BY EMMA GOLDBERG:
This December, Sierra Leone’s police force enacted a major change in policy that may have ramifications reaching far beyond the nation’s security sector.
In the 1990s, the nation fought a brutal civil war during which the Revolutionary United Front, a rebel group, was known for amputating civilians’ limbs. Decades later, the campaign of terror has resulted in a nation marked by disability, with thousands of civilians left legless or armless. BBC has reported that two-thirds of disabled people are unemployed, and many turn to begging on the streets as their only means of income.
After years of advocacy by non-profit organizations such as the Leonard Cheshire Foundation, which has worked to promote the country’s disabled population, the police department has decided to begin recruiting its first-ever disabled officers. The disabled officers have predominantly been placed at the Police Communications Center in Freetown, the country’s capital, where they are focused on tending to the country’s new telephone system, answering public calls, and undertaking other administrative tasks.
In a population where 2.7% of civilians are disabled, many as a result of terrorist tactics during the war, advocates for amputees hope that the decision to recruit disabled officers will boost the country’s morale.
“We are telling Sierra Leonean society that it doesn’t matter if you are disabled or not. If you have got the qualifications and the ability and the competency, then disability shouldn’t matter,” said Abs Dumbuya, leader of the Dorothy Springer Trust organization who himself contracted polio as a young man in Sierra Leone. Dumbuya was key in persuading police chief Inspector-General Francis Aliou Munu to shift his policies toward employing disabled citizens.
Critical in pushing the nation to begin incorporating disabled civilians into the country’s structure of income and employment was the passage of last year’s Disability Act, which called for the creation of a national commission on disability.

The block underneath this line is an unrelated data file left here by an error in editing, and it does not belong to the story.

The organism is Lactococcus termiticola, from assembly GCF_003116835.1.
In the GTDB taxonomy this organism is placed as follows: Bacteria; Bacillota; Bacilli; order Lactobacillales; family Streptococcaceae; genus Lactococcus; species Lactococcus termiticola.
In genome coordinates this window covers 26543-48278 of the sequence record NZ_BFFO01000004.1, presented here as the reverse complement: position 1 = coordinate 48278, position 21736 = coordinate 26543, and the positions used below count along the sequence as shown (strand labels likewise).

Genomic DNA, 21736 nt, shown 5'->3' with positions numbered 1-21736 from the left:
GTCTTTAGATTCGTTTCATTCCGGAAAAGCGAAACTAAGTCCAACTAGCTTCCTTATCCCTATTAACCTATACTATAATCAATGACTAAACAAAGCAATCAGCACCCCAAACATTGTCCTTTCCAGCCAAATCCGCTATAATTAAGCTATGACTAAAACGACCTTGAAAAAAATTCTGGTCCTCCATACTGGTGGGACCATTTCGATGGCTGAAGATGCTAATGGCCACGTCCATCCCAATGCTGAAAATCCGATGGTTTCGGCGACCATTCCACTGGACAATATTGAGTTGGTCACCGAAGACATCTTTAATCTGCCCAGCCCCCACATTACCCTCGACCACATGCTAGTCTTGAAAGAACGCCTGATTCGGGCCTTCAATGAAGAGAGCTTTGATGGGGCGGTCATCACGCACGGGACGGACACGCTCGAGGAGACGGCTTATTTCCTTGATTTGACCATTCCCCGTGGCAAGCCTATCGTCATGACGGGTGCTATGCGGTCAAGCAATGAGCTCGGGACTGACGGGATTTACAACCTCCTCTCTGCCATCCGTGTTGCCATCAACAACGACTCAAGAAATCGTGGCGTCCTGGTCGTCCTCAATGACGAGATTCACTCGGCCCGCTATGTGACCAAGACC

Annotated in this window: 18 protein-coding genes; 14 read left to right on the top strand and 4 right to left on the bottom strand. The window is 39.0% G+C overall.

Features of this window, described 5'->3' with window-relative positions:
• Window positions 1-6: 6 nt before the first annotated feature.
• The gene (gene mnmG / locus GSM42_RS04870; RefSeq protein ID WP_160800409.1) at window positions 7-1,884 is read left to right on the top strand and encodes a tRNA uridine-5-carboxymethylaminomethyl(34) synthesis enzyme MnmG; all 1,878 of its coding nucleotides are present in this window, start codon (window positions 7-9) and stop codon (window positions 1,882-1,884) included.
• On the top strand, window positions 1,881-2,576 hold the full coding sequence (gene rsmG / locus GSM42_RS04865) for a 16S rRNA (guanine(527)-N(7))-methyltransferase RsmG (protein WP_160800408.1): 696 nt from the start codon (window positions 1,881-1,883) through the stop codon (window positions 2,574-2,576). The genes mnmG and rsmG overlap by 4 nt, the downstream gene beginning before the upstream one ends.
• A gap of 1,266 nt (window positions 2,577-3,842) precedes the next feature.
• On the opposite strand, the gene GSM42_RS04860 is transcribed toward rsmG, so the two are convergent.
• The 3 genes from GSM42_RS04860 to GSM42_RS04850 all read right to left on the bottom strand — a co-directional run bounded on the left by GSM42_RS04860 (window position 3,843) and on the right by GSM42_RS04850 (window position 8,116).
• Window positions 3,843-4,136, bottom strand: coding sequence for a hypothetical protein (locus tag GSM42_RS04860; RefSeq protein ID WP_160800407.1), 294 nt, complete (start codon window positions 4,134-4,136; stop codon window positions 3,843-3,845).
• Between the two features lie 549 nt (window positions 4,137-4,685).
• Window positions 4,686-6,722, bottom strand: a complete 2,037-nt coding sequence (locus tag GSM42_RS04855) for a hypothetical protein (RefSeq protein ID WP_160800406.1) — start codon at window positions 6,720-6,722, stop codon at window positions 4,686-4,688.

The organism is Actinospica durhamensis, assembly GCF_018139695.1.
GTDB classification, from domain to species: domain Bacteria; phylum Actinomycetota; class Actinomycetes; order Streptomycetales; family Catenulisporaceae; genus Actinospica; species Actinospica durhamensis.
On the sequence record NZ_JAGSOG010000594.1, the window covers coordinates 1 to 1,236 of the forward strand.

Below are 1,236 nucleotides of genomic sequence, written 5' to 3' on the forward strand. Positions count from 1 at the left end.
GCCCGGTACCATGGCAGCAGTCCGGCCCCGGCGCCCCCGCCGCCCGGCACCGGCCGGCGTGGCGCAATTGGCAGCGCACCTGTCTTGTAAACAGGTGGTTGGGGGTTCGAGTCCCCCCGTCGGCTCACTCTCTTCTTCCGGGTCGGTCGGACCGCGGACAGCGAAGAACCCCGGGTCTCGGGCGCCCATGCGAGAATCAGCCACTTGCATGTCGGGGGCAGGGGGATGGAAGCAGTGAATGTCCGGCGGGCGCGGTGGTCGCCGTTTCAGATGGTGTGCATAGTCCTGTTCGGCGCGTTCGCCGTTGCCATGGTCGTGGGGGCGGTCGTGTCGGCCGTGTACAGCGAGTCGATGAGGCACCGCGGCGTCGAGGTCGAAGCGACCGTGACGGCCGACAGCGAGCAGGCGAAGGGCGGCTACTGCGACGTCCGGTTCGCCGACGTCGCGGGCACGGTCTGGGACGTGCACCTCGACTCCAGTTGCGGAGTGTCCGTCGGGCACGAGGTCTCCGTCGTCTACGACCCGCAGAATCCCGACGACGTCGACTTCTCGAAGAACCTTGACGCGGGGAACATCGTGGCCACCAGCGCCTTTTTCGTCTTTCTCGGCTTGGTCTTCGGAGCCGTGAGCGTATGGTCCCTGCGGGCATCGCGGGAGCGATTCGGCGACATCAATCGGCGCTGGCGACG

The statistics on disability in Sierra Leone reveal why the need for action was so urgent. According to the Leonard Cheshire Foundation, 69% percent of disabled civilians have no income, 50% of disabled women and 34% of men have never been to school, and 39% reportedly do not participate in social events. But the statistics alone do not demonstrate how monumental the police department’s policy change was. The decision to recruit disabled officers has a much more nuanced and important national impact on a symbolic level, revealing the country’s evolving attitude toward its own brutal civil war.
In 2008, Yale Professor Elizabeth Wood published a paper in the Annual Review of Political Science entitled “Social Processes of Civil War.” Her paper shifted previously held paradigms regarding civil war and post-conflict politics. It argued that war results in indelible transformations that impact a country so profoundly that peace-building will not be enough to ensure stability—the country must shift its economic and social policy structures to respond to post-war transformations. In reforming its security sector to make room for the country’s disabled, Sierra Leone has responded to Wood’s call for change—whether knowingly or not. It has instituted social reforms that account for the terrible radical transformations its population underwent during the civil war. The nation has found promise of reconciliation in making space for the disabled to thrive.
Emma Goldberg ’16 is in Saybrook College. She writes on post-conflict politics around the world. Contact her at email@example.com.